Mitch Daniels has been the best thing to happen to the Hoosier state since Bobby Knight. Indiana has not only flourished, but has also gained national attention as a fiscal and education reform leader under Daniels’ direction. The entire country suffered when he decided not to run for president.
When Daniels took office in 2004, Indiana was in dire financial shape following a string of Democratic governors. Overspending was the custom and the budget was harshly out of balance, effectively bankrupting the state. Indiana needed not only a fiscal conservative, but also an inspired leader with the experience and abilities to creatively solve some very complicated problems. As we now know, Daniels delivered.
Daniels balanced the budget in his first term and maintained a surplus during the greatest financial crisis since the Great Depression through innovative spending cuts. Among them, Daniels decreased state employees 16 percent.
As a result of the efficiency, customer satisfaction with government services increased. Daniels also used competitive bids to lower costs. For example, the state saved $1.6 million by privatizing mail and document delivery systems.
Because of all of Daniels’ creative cost-cutting and tough decision-making, Indiana is one of nine states with an AAA credit rating. Indiana has a rainy day fund of over $1 billion. In addition, Indiana was rated the fifth-best state for business by Chief Executive Magazine.
Daniels put education back on the side of Hoosier students and parents by ushering in the most comprehensive education reform package in the nation late in his second term. The legislation eliminated provisions in teachers’ contracts that forced school leaders to lay off teachers with the least seniority first, regardless of teaching ability. Additionally, for the first time, teacher pay increases were based on classroom effectiveness instead of only seniority and/or degrees earned.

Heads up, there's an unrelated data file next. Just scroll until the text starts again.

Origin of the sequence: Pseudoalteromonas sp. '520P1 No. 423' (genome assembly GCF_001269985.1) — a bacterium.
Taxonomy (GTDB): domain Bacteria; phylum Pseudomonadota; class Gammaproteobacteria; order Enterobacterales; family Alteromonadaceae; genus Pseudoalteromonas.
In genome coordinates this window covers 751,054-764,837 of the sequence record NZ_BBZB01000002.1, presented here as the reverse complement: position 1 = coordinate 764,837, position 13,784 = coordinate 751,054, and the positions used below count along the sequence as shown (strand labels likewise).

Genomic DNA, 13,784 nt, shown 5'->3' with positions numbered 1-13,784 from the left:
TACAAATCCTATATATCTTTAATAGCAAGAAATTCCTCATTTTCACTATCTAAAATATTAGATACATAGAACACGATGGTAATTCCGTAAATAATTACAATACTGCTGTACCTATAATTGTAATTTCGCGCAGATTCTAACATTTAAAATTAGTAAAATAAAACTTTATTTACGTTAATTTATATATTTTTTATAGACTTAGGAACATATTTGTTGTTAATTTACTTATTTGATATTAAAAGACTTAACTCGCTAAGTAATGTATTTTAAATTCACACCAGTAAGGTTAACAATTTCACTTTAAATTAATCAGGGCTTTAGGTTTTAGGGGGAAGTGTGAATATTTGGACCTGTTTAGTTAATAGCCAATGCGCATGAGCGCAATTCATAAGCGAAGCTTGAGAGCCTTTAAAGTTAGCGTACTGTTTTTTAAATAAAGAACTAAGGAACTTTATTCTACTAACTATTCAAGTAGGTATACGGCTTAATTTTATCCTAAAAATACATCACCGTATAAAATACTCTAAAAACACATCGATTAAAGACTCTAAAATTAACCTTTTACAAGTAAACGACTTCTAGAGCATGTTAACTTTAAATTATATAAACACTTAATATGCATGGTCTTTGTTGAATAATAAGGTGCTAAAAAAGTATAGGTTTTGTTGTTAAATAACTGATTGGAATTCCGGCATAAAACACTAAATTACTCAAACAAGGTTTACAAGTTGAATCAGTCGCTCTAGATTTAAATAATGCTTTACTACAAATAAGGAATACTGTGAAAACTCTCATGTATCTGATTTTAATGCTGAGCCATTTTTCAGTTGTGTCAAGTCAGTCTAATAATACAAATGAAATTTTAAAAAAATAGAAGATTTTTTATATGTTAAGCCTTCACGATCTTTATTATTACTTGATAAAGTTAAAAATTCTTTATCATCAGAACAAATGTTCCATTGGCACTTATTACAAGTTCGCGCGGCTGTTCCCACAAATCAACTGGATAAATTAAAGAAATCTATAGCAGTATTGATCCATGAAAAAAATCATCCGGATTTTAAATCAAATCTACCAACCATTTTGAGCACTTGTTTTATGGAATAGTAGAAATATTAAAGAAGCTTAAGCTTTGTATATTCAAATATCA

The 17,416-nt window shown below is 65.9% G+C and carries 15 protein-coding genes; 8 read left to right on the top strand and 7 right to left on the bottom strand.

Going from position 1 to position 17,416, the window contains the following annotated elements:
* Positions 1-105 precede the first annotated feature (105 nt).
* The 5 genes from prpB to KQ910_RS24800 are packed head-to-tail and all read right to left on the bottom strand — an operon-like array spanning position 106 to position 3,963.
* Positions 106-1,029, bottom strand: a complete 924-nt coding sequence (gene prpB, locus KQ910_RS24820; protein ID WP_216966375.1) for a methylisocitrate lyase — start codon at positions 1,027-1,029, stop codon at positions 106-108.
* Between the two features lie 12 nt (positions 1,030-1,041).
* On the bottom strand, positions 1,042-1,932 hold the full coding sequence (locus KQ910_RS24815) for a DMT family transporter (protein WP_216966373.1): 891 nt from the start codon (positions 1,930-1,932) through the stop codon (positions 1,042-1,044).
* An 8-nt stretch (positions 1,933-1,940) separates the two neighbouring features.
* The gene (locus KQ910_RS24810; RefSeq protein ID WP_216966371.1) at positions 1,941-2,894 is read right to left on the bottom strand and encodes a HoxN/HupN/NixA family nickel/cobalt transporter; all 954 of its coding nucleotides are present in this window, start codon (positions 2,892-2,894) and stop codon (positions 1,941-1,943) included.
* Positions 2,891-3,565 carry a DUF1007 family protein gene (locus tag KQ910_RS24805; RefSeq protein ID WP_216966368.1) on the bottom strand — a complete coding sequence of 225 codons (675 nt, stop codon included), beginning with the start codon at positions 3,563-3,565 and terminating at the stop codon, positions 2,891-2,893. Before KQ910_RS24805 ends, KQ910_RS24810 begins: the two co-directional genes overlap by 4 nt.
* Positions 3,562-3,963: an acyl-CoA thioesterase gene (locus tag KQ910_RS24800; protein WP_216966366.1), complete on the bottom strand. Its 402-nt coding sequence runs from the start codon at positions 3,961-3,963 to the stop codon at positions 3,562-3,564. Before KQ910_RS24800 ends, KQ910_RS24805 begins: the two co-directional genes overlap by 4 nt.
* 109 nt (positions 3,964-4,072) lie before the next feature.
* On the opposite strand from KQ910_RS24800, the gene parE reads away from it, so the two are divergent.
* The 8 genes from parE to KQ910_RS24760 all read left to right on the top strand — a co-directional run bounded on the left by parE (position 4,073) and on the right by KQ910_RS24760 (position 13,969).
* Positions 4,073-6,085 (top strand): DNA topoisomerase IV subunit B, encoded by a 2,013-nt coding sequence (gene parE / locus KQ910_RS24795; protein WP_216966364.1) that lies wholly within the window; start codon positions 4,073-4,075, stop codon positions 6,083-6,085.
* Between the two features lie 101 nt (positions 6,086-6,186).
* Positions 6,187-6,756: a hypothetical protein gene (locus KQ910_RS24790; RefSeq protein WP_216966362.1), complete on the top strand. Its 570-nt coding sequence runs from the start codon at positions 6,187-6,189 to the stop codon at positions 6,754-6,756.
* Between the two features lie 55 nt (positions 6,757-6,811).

The legislation also provided the option to attend another school for children whose needs are not met in a traditional public school setting. The state even supplies need-based vouchers to qualifying families who wish to send their children to non-public schools. Because Daniels had the courage to direct such bold education reform, Indiana families will benefit for many years to come.
My favorite of Daniels’ accomplishments is a 10-year transportation plan, Major Moves. Major Moves began in 2005 with the goal of significantly improving and expanding Indiana’s highway infrastructure. By the end of 2011, 50 roadway projects were complete and open to traffic.
Leasing the Indiana Toll Road funded Major Moves initiatives. No additional debt was incurred or taxes increased for the project. I am from a small town in southern Indiana directly affected by a recently competed Major Moves project. The increased safety, convenience and jobs Interstate 69 is bringing my community are boundless.
A balanced budget, education reform and Major Moves are only scratching the surface of Daniels’ accomplishments. Gov.-elect Mike Pence has big shoes to fill. He must maintain our budget surplus, uphold education reform and continue to push through Major Moves projects, all while leaving his own legacy.
Some states had governors like Mark Sanford, Rod Blagojevich and Elliott Spitzer. How did we get so lucky? I can’t wait to see what Pence will accomplish as governor for this great state, but I sure will miss my man Mitch.
Although I wish Daniels would travel to Bloomington in a few weeks instead of West Lafayette, I wish him only the best and will be watching eagerly to see what this impressive man accomplishes next.•
Leighty, an Indiana University sophomore double majoring in marketing and management, is president of the Indiana University College Republicans. Send comments on this column to email@example.com.